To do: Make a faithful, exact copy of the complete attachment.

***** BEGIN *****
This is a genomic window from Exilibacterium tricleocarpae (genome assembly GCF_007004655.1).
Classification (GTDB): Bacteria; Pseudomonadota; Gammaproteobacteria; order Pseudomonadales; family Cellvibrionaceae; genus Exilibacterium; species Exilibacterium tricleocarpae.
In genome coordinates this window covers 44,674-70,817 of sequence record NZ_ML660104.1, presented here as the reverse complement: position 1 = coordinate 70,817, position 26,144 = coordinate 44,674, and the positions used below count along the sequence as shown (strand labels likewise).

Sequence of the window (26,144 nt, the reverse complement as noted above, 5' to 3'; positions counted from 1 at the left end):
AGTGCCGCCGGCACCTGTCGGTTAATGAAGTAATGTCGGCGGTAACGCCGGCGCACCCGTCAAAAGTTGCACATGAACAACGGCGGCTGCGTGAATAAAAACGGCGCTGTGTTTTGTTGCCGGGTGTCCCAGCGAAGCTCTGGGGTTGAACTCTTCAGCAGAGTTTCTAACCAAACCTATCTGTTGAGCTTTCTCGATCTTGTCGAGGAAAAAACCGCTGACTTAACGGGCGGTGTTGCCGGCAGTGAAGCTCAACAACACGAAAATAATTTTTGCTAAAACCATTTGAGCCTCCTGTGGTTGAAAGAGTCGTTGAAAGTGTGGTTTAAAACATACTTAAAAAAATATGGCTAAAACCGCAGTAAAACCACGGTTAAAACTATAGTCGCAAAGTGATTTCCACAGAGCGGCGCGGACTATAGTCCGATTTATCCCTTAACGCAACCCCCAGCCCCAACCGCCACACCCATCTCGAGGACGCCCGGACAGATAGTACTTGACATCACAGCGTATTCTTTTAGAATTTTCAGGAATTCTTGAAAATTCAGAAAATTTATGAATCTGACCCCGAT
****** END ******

This is a genomic window from Exilibacterium tricleocarpae (genome assembly GCF_007004655.1).
Classification (GTDB): Bacteria; Pseudomonadota; Gammaproteobacteria; order Pseudomonadales; family Cellvibrionaceae; genus Exilibacterium; species Exilibacterium tricleocarpae.
In genome coordinates this window covers 44,674-70,817 of sequence record NZ_ML660104.1, presented here as the reverse complement: position 1 = coordinate 70,817, position 26,144 = coordinate 44,674, and the positions used below count along the sequence as shown (strand labels likewise).

Sequence of the window (26,144 nt, the reverse complement as noted above, 5' to 3'; positions counted from 1 at the left end):
AGTGCCGCCGGCACCTGTCGGTTAATGAAGTAATGTCGGCGGTAACGCCGGCGCACCCGTCAAAAGTTGCACATGAACAACGGCGGCTGCGTGAATAAAAACGGCGCTGTGTTTTGTTGCCGGGTGTCCCAGCGAAGCTCTGGGGTTGAACTCTTCAGCAGAGTTTCTAACCAAACCTATCTGTTGAGCTTTCTCGATCTTGTCGAGGAAAAAACCGCTGACTTAACGGGCGGTGTTGCCGGCAGTGAAGCTCAACAACACGAAAATAATTTTTGCTAAAACCATTTGAGCCTCCTGTGGTTGAAAGAGTCGTTGAAAGTGTGGTTTAAAACATACTTAAAAAAATATGGCTAAAACCGCAGTAAAACCACGGTTAAAACTATAGTCGCAAAGTGATTTCCACAGAGCGGCGCGGACTATAGTCCGATTTATCCCTTAACGCAACCCCCAGCCCCAACCGCCACACCCATCTCGAGGACGCCCGGACAGATAGTACTTGACATCACAGCGTATTCTTTTAGAATTTTCAGGAATTCTTGAAAATTCAGAAAATTTATGAATCTGACCCCGAT